Seeking the Truth
5 Thomas said to him, “Lord, we don’t know where you are going, so how can we know the way?”
6 Jesus answered, “I am the way and the truth and the life. No one comes to the Father except through me. 7 If you really know me, you will know my Father as well. From now on, you do know him and have seen him.” [John 14:5–6 ~ NIV]
“Do you remember when you were a kid and someone told you something you resisted or doubted? How often we would reply, ‘Says who?’ And we especially said, ‘Says who?’ when someone was asserting some kind of authority over us. It always comes back to the same place: ‘Who?’ Almost anybody can be right once in a while, which is why the search for truth isn’t based on a what. As someone once said, even a broken clock is correct twice a day. But if you find the right who, the person who is right not just by accident or by passing fair judgment but because truth is at the core of that person’s being, then you’ve found proper authority in life. [Mel Lawrenz, Putting the Pieces Back Together (Grand Rapids, MI: Zondervan, 2005), 150–151]
When I was growing up, I used to watch a television program called “Truth or Consequences.” It was a game show hosted by Bob Barker, most known as the host of “The Price is Right”. The show actually began on radio in the fifties and even had a town in New Mexico named after it. The basic premise of the show was, if you came up with the right solution or answer — the truth — then good things happened usually in the form of prizes. However, if you were wrong, there were consequences!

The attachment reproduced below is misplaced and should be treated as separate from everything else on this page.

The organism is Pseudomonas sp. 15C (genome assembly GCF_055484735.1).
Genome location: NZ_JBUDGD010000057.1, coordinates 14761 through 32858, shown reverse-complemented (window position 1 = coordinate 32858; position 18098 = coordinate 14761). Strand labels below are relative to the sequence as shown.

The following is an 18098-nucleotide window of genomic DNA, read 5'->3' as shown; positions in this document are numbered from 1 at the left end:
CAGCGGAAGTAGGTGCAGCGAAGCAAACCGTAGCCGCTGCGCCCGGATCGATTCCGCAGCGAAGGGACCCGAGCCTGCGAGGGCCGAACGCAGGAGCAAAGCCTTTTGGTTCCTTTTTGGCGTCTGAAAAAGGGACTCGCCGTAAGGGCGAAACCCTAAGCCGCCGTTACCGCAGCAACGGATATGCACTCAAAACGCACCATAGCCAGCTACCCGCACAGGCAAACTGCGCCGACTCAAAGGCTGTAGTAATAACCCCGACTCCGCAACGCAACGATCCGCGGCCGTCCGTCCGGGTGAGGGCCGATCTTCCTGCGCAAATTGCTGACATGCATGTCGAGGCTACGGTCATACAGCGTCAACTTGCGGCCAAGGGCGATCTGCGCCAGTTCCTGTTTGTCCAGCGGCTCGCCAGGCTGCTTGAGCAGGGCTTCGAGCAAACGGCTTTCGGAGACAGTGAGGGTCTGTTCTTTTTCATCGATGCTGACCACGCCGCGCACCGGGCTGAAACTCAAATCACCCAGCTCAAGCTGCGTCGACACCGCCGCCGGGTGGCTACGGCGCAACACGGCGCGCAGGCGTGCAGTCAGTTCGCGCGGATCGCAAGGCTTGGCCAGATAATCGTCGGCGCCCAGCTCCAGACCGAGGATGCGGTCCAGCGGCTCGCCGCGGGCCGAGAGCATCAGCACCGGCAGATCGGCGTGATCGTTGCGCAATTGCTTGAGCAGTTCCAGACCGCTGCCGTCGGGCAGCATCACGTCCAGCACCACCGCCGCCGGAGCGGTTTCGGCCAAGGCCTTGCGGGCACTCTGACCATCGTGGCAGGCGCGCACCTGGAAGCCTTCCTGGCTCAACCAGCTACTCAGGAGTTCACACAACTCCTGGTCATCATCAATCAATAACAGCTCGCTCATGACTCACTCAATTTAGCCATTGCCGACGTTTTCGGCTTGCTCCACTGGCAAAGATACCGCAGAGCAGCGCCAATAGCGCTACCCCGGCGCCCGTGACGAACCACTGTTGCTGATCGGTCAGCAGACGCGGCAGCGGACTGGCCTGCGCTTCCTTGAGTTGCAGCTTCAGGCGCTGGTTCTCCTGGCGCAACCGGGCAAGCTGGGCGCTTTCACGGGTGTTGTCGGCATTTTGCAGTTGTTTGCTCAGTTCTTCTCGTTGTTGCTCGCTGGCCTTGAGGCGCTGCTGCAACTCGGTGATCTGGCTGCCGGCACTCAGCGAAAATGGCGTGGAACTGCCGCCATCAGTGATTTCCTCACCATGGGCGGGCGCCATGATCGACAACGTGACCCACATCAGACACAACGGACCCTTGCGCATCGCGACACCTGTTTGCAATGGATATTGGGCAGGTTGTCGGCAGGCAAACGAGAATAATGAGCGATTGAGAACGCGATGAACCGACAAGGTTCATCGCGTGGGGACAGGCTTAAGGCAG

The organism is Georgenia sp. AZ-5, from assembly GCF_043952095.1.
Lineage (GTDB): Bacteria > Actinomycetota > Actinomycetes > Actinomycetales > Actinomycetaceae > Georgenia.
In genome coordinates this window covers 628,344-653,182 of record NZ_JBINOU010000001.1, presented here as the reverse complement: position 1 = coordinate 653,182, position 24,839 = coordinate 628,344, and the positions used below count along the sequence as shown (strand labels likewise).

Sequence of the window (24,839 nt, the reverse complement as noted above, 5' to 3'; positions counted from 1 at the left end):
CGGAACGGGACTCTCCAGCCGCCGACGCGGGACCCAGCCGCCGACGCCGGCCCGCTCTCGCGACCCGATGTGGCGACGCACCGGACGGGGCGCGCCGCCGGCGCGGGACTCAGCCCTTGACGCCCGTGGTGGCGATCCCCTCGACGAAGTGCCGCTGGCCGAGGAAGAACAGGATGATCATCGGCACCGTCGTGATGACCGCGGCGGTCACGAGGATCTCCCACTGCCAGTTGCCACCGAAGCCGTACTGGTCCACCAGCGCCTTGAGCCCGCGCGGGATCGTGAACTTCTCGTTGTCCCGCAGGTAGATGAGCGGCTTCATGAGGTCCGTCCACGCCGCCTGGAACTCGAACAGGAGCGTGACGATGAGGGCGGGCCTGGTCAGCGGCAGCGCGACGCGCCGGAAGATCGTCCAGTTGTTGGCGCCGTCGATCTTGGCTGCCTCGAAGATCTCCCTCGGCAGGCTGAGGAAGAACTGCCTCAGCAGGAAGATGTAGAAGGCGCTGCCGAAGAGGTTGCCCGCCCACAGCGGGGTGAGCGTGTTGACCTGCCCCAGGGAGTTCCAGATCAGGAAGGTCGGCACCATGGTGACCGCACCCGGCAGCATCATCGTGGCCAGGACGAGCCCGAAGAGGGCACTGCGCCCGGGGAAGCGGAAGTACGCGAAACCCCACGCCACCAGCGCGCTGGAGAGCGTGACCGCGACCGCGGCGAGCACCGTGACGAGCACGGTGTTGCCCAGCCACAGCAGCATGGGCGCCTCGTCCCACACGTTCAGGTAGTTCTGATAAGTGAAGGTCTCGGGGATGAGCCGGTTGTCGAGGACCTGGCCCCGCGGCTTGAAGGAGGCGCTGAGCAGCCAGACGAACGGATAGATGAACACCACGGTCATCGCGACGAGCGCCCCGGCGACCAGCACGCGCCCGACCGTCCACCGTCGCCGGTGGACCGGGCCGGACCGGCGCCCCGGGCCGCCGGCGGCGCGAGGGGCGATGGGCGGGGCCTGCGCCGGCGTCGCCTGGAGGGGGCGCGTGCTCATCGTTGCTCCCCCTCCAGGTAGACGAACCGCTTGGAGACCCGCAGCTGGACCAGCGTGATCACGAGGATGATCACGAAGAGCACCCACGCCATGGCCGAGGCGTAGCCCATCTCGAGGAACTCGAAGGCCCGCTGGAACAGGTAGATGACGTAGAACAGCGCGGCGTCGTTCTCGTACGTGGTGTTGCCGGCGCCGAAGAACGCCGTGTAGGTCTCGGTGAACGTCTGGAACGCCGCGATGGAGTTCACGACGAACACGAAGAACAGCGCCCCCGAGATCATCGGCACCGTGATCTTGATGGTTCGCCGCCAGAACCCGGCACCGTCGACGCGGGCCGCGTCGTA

Life is not a game show but in life there are also consequences to our choices and decisions. How we come to our decisions is a very personal thing. Some people do seek the truth to guide their decisions while others simply look for what benefits them regardless of whether it is truthful or not. I wish I could say that those who seek the truth always receive a better “reward,” at least in worldly terms, but that is not always the case. Sometimes when we seek the truth and do the “right thing,” it seems we still end up on the short end of the stick.
But that depends on depth of our perception. Life is more than just the physical. Our lives encompass our spirit, soul and body, and while we may not like certain “physical” consequences to our choices and decisions, they can still benefit us spiritually, mentally and emotionally. Our perception of truth will affect our entire lives and being. That is why truth is so important for us to consider.
Author Mel Lawrenz insists that truth is not based on a what, but a who. He writes, “If you find the right who, the person who is right not just by accident or by passing fair judgment but because truth is at the core of that person’s being, then you’ve found proper authority in life.” This is an interesting idea since most people looking for the truth are seeking an idea or a principle. Lawrenz is not merely speaking of personifying truth as an idea or principle. He literally means that truth is a person, that truth is the essence of who that person is.
Enter Jesus. When he was preparing His disciples for the series of events that would begin with His crucifixion and culminate in His ascension to Heaven, Jesus tried to describe where He was going. His disciples were confused and Thomas basically said that they didn’t know where He was going so how would they get there. Jesus answered him by saying, “I am the way and the truth and the life. No one comes to the Father except through me.” Jesus embodied the way to God, as well as the truth and the life that leads to God! He is the Truth.
What is it that guides your life and the decisions you make? Is it merely what is most amenable to you or is it something more? Does the truth and “doing the right thing” matter to you? If so, to whom do you look for guidance? Who is your source of “truth”?
Jesus declared, “I am the Truth.” Seek Him and you will find the truth you need.